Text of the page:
Granular vs. Liquid Fertilizers: Which is Best for a Backyard Garden?

Granular vs. Liquid Fertilizers: Which is Best for a Backyard Garden?

An article by Travis Key from Lazy Dog Farm

Unless you have some incredibly fertile soil in your backyard, you’re probably going to have to supplement your vegetable plants with fertilizer to get them to grow to their full potential. Where we live in South Georgia, our soils are sandy and don’t hold nutrients very well. As a result, we must feed the plants as they grow. Clay soils tend to hold nutrients very well and don’t require as much fertilization to grow healthy plants.

There are many backyard garden fertilizers available on the market in two basic forms — granular or liquid. There are pros and cons to using each type, so here I wanted to discuss the benefits of each. We use both granular and liquid fertilizers in our backyard garden, but it’s important the differences so you can feed your garden effectively.

Benefits of Granular Fertilizers 

Pre-Plant Applications 

Granular fertilizers are available in several different shapes. Some are formed into round pellets and some organic granular fertilizers look more like chicken food. These fertilizers work great when used as a “pre-plant” fertilizer that is applied prior to planting.

On a smaller scale with raised beds or containers, you’d simply sprinkle the granular fertilizer over the entire soil surface and lightly mix it into the soil. For a larger in-ground garden, you’d only want to apply the granular fertilizer along the intended planting row. We prefer to make a furrow or small trench and apply the granular fertilizer into it. Then we cover the furrow and plant on top of the buried fertilizer.

Slow-Release Applications

Granular fertilizers also work well for slow-release applications. Because they are in a solid form, they won’t be able to feed your plants immediately like a liquid fertilizer will. They must be dissolved (via watering or rainfall) into the soil where they can they be used by the plants. For plants that have a long growth cycle (onions, for example), these slow-release fertilizers can help to ensure they have the nutrients they need over the long-term.

Benefits of Liquid Fertilizers

Proximity of Application

Although granular fertilizers certainly have their place in a backyard vegetable garden, liquid fertilizers like AgroThrive provide significantly more advantages to the backyard gardener. First, granular fertilizers can only be applied so close to a plant without disturbing the plant. This is especially the case with plants that have a more “bushy” growth habit.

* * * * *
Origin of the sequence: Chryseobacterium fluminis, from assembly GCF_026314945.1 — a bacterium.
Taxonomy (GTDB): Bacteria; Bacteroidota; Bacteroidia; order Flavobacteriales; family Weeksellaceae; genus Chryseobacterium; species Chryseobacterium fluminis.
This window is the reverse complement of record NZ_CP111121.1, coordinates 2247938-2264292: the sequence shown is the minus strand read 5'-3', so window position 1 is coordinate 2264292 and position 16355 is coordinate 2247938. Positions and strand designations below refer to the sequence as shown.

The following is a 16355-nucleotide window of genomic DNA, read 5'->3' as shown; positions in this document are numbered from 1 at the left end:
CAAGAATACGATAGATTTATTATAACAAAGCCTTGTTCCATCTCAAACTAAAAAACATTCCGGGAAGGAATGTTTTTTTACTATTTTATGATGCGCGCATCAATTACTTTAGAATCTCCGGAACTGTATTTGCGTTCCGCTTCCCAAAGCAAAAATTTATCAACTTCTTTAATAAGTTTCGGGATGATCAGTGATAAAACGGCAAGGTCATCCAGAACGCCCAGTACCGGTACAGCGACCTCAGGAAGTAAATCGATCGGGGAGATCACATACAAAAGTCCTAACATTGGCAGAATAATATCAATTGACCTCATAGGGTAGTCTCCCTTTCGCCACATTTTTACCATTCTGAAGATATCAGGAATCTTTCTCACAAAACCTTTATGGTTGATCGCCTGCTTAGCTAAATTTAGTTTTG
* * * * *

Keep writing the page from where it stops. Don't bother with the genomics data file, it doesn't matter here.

This can be problematic for immobile nutrients like phosphorous which tend to stay where they are applied. If granular phosphorous is applied too far from the root system of the plants, it won’t ever be accessible to the plants. But a liquid fertilizer can easily be applied around the entire base of the plant, regardless of the amount of foliage on the plant. This can be done with an injection system or a simple hose end fertilizer siphon.

Consistency of Application

Granular fertilizers are typically composed of tiny pellets that have different concentrations of nutrients in each pellet. Liquid fertilizers on the other hand, provide a consistent solution of nutrients that can be applied to your plants. The fertilizer is dissolved and equally distributed in the solution so that your plants receive all parts equally.

Ease of Application

Granular fertilizers require some type of mechanical spreader or spreading by hand, which can be time consuming. After applying, that granular fertilizer needs to be mixed into the soil so that plant roots can access it once dissolved. Liquid fertilizer, on the other hand, is much easier and faster to apply as a dissolved solution. It can be injected through your water hose, sprinkler, or mixed in a bucket and poured alongside the plants.

Ease of Storage

Granular fertilizers are usually sold in bags compared to liquid fertilizers like AgroThrive which are sold in bottles or jugs. The bags of granular fertilizer typically don’t reseal very well, which can make storage an issue. If exposed to air, many granular fertilizers will begin to “oxidize” and degrade. Liquid fertilizers are concentrated and mixed with water to obtain the desired solution. With the simple twist a cap, liquid fertilizer containers can be easily resealed with no worries of the contents degrading over time.

Know When to Use Each

We hope this comparison has helped you determine when to use granular or liquid fertilizer in your backyard garden. They both can be great for plants, but there are situations when one might work better than the other. We primarily use granular as a pre-plant fertilizer and then use AgroThrive to feed the plants as they grow. And it’s nice to know that AgroThrive is not only feeding our plants, but feeding our soil biology as well!

Thousands of gardeners have been tuning in to The Lazy Dog Farm YouTube channel where Travis covers a variety topics ranging from how to successfully start seedlings to how to make a flavorful hotsauce that packs a punch. Accompanied by his wife Brooklyn and their two boys, the gardens on their 2 acre homestead in southwest Georgia are always filled with a wide variety of vegetables that are enjoyed fresh or preserved for later.


  • Alejandro Apalategui

    Thank you for the great info. I have bought products from your company, and they are great!

  • David

    Really like these blogs Travis. Well done.

    Being a container/raised bed gardener, I’ve experimented with every conceivable fertilizer strategy and I’ve finally narrowed down to a granular balanced blend for pre-plant(organic in spring/summer and synthetic in fall/winter) and employ Agro-Thrive for on-going maintenance. Good to read that others use a similar strategy.

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